When the pandemic started, it felt like a throwback where it was just me making things again. I gave everyone the chance to get home and stay safe. And I realized, this is kind of how it started and it’s really hard to make the stuff you want to make this way. It’s a team process and I like to give credit for that.

Including some interesting tidbits about the business of being primarily a content creator on YouTube:

So, YouTube ads is the primary, fundamental way that YouTubers make money. You upload a video, there’s ads somewhere on it or in it, and the YouTuber gets paid for the placement of those ads because they brought the eyeballs to the video.

The deeper understanding of that is, there’s different types of ads. There’s the ads that are built into YouTube through the AdSense program. That’s one version of it. You don’t really get to control those ads, but you can still have banner ads, you can have pre-rolls, mid-roll video ads, things like that. And there’s a whole ecosystem there where you try to find a balancing act between how many ads do you place? Do you put mid-rolls in your videos or not?

But then there’s also the integrations that you do control, which can be inside the videos. Sometimes it’s a pre-roll, you say “this video is sponsored by…” You have an integrated section inside of a video or a post-roll. You get control over that, which is often very beneficial because that’s way better targeting for the company who’s trying to talk to somebody. And then there’s all kinds of other alternate ways that YouTube channels make money. For example, we have a merch store.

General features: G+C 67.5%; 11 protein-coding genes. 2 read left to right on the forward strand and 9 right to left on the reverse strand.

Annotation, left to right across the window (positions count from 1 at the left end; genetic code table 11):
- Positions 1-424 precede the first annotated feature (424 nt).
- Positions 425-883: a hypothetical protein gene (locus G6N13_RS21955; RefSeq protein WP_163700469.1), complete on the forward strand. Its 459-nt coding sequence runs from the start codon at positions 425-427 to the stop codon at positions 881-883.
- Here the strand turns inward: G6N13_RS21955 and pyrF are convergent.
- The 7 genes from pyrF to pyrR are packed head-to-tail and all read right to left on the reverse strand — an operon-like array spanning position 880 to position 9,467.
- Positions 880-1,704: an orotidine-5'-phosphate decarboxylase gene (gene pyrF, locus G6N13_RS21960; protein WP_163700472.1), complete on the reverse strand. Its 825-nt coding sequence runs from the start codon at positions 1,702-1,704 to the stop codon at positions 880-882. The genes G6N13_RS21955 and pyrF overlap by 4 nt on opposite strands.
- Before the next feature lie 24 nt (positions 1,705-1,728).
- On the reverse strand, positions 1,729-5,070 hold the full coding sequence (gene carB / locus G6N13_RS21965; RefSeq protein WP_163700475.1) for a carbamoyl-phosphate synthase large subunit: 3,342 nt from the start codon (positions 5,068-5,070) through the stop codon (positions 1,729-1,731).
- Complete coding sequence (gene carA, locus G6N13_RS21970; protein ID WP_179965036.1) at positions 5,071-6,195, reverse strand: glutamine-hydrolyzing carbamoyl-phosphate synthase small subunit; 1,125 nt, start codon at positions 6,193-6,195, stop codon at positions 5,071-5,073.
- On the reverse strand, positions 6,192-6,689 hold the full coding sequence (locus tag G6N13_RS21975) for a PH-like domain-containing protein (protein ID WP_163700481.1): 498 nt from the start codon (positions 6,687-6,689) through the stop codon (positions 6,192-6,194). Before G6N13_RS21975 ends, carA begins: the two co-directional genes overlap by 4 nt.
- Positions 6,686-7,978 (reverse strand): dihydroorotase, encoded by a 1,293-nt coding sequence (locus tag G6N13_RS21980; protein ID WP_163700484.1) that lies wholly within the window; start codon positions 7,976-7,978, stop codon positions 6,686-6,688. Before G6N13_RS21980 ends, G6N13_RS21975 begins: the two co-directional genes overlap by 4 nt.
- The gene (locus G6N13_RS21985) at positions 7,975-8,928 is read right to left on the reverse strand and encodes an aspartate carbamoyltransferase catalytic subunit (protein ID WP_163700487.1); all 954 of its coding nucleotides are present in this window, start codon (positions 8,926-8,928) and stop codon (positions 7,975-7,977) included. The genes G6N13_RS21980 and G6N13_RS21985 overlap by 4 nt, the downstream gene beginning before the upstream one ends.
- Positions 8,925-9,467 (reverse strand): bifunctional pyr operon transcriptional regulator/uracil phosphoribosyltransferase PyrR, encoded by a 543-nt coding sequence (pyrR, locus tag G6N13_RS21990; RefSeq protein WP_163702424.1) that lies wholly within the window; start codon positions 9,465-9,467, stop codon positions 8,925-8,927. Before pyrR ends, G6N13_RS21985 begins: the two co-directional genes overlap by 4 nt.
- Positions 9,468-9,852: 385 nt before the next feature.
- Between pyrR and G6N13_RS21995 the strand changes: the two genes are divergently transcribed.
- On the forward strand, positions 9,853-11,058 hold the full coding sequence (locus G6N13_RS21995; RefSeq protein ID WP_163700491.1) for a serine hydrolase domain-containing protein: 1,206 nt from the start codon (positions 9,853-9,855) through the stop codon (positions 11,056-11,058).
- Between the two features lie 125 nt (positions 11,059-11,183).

“Why iPhone is today’s Kodak Brownie Camera”

Lovely piece by Om Malik on the iPhone and comparing it to the original point-and-shoot.

A century apart, many professionals still miss the point. Photography is about people and their creation of their own narratives. As Dr. Michael Pritchard, President of the U.K-based Royal Photographic Society, said in an interview, “The Brownie was transformative because it allowed people to take photographs, get decent results most of the time and then share those photographs through the family album, in a way it was much quicker and simpler to do without having any technical knowledge.”

The professional photographers often get caught up in the technology, forgetting that how people engage with image making is just as important, if not more so. It should also be acknowledged that casual photographers are the ones who have given the industry its much needed scale, helping further the development of new technologies.

Super Bowl Ad Sitouts

An interesting twist on this year’s Super Bowl ad lineup: no Budweiser or corresponding Clydesdale horses this year. For the first time since 1983.

Brian Steinberg, for Variety:

Beverage giant Anheuser-Busch InBev is benching Super Bowl commercials from Budweiser, perhaps its best-known product — the first time in nearly four decades that the brand won’t have a place on the Big Game ad roster. The move follows decisions by both Coca-Cola and PepsiCo to sideline Super Bowl ads for their flagship products, and suggests CBS’ broadcast of Super Bowl LV will lack some of the event’s most familiar trappings as the world continues to grapple with the economic fallout of the coronavirus pandemic.